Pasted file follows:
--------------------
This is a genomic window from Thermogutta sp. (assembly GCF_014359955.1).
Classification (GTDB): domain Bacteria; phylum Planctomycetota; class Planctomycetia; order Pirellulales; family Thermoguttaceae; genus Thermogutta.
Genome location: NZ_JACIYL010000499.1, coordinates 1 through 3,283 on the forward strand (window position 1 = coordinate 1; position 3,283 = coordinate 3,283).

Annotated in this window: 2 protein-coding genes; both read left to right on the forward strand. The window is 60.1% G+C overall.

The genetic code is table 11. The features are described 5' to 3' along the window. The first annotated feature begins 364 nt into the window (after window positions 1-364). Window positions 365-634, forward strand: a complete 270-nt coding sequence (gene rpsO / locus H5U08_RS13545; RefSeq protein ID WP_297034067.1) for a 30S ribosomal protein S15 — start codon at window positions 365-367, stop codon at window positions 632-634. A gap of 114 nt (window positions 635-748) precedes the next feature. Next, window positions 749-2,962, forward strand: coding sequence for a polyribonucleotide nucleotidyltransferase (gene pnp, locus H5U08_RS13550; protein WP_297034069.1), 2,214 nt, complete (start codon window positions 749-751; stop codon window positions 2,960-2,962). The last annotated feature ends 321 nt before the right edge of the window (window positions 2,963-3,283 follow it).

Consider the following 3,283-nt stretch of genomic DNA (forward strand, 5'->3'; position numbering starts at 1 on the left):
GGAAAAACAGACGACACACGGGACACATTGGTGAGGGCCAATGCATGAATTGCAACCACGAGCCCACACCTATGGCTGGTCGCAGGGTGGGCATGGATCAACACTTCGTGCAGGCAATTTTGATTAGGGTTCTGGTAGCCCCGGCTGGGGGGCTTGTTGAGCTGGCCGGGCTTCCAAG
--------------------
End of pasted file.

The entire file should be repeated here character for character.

This is a genomic window from Thermogutta sp. (assembly GCF_014359955.1).
Classification (GTDB): domain Bacteria; phylum Planctomycetota; class Planctomycetia; order Pirellulales; family Thermoguttaceae; genus Thermogutta.
Genome location: NZ_JACIYL010000499.1, coordinates 1 through 3,283 on the forward strand (window position 1 = coordinate 1; position 3,283 = coordinate 3,283).

Annotated in this window: 2 protein-coding genes; both read left to right on the forward strand. The window is 60.1% G+C overall.

The genetic code is table 11. The features are described 5' to 3' along the window. The first annotated feature begins 364 nt into the window (after window positions 1-364). Window positions 365-634, forward strand: a complete 270-nt coding sequence (gene rpsO / locus H5U08_RS13545; RefSeq protein ID WP_297034067.1) for a 30S ribosomal protein S15 — start codon at window positions 365-367, stop codon at window positions 632-634. A gap of 114 nt (window positions 635-748) precedes the next feature. Next, window positions 749-2,962, forward strand: coding sequence for a polyribonucleotide nucleotidyltransferase (gene pnp, locus H5U08_RS13550; protein WP_297034069.1), 2,214 nt, complete (start codon window positions 749-751; stop codon window positions 2,960-2,962). The last annotated feature ends 321 nt before the right edge of the window (window positions 2,963-3,283 follow it).

Consider the following 3,283-nt stretch of genomic DNA (forward strand, 5'->3'; position numbering starts at 1 on the left):
GGAAAAACAGACGACACACGGGACACATTGGTGAGGGCCAATGCATGAATTGCAACCACGAGCCCACACCTATGGCTGGTCGCAGGGTGGGCATGGATCAACACTTCGTGCAGGCAATTTTGATTAGGGTTCTGGTAGCCCCGGCTGGGGGGCTTGTTGAGCTGGCCGGGCTTCCAAG